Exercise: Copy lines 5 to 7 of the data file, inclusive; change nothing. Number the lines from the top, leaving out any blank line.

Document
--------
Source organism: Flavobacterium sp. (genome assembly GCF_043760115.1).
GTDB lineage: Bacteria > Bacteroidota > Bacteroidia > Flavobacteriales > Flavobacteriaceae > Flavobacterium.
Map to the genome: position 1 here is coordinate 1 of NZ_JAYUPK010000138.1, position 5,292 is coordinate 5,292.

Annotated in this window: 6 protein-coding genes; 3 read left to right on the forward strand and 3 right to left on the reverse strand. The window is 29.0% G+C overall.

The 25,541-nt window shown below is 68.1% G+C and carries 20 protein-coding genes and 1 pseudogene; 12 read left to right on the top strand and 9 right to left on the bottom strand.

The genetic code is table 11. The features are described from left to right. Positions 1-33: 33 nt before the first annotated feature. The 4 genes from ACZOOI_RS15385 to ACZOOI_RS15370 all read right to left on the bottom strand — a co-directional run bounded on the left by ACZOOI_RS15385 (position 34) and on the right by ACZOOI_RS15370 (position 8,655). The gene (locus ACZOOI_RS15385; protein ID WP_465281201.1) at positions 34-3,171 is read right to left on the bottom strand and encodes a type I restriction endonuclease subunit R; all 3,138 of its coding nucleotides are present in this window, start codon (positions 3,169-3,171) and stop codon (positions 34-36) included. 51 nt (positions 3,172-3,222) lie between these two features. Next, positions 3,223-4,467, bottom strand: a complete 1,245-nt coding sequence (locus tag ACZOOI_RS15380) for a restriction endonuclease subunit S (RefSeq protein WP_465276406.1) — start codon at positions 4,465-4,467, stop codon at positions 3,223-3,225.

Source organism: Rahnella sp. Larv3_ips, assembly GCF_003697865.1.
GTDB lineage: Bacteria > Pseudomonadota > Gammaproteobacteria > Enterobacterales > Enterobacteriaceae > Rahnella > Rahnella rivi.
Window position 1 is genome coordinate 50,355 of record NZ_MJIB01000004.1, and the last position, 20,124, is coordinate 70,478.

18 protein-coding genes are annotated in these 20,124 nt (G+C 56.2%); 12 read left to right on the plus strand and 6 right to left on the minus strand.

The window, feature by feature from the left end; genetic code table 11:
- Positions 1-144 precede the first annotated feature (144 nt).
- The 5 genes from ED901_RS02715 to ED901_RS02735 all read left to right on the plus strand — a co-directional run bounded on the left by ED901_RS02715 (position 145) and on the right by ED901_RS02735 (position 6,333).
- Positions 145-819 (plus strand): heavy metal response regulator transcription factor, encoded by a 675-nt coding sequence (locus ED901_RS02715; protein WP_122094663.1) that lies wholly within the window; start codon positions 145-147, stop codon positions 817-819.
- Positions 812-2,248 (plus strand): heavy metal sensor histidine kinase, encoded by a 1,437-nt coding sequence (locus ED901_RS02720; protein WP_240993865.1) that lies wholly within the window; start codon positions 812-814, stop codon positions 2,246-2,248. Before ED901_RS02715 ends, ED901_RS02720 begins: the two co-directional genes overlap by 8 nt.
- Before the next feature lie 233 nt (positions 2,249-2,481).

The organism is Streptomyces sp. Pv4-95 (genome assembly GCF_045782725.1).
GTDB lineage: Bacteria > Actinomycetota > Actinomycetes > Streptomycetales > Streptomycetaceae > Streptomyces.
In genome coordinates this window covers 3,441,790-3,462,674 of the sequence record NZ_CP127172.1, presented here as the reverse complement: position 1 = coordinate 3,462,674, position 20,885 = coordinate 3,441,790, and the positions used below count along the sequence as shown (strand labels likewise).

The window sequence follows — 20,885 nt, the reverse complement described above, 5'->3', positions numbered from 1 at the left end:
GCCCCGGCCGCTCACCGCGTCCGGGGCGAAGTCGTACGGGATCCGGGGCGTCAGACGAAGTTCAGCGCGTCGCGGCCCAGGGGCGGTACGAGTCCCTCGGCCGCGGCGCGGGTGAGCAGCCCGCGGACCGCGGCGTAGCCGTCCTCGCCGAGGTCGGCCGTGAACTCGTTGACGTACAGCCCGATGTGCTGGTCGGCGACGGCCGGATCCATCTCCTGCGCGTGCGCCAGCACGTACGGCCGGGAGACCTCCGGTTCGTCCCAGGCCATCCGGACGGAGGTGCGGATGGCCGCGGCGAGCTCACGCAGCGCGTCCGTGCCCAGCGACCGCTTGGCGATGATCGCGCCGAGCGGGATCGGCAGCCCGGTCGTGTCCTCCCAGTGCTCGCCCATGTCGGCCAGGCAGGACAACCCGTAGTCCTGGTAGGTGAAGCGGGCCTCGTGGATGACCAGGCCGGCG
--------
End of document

The 25,541-nt window shown below is 68.1% G+C and carries 20 protein-coding genes and 1 pseudogene; 12 read left to right on the top strand and 9 right to left on the bottom strand.

The genetic code is table 11. The features are described from left to right. Positions 1-33: 33 nt before the first annotated feature. The 4 genes from ACZOOI_RS15385 to ACZOOI_RS15370 all read right to left on the bottom strand — a co-directional run bounded on the left by ACZOOI_RS15385 (position 34) and on the right by ACZOOI_RS15370 (position 8,655). The gene (locus ACZOOI_RS15385; protein ID WP_465281201.1) at positions 34-3,171 is read right to left on the bottom strand and encodes a type I restriction endonuclease subunit R; all 3,138 of its coding nucleotides are present in this window, start codon (positions 3,169-3,171) and stop codon (positions 34-36) included. 51 nt (positions 3,172-3,222) lie between these two features. Next, positions 3,223-4,467, bottom strand: a complete 1,245-nt coding sequence (locus tag ACZOOI_RS15380) for a restriction endonuclease subunit S (RefSeq protein WP_465276406.1) — start codon at positions 4,465-4,467, stop codon at positions 3,223-3,225.

Source organism: Rahnella sp. Larv3_ips, assembly GCF_003697865.1.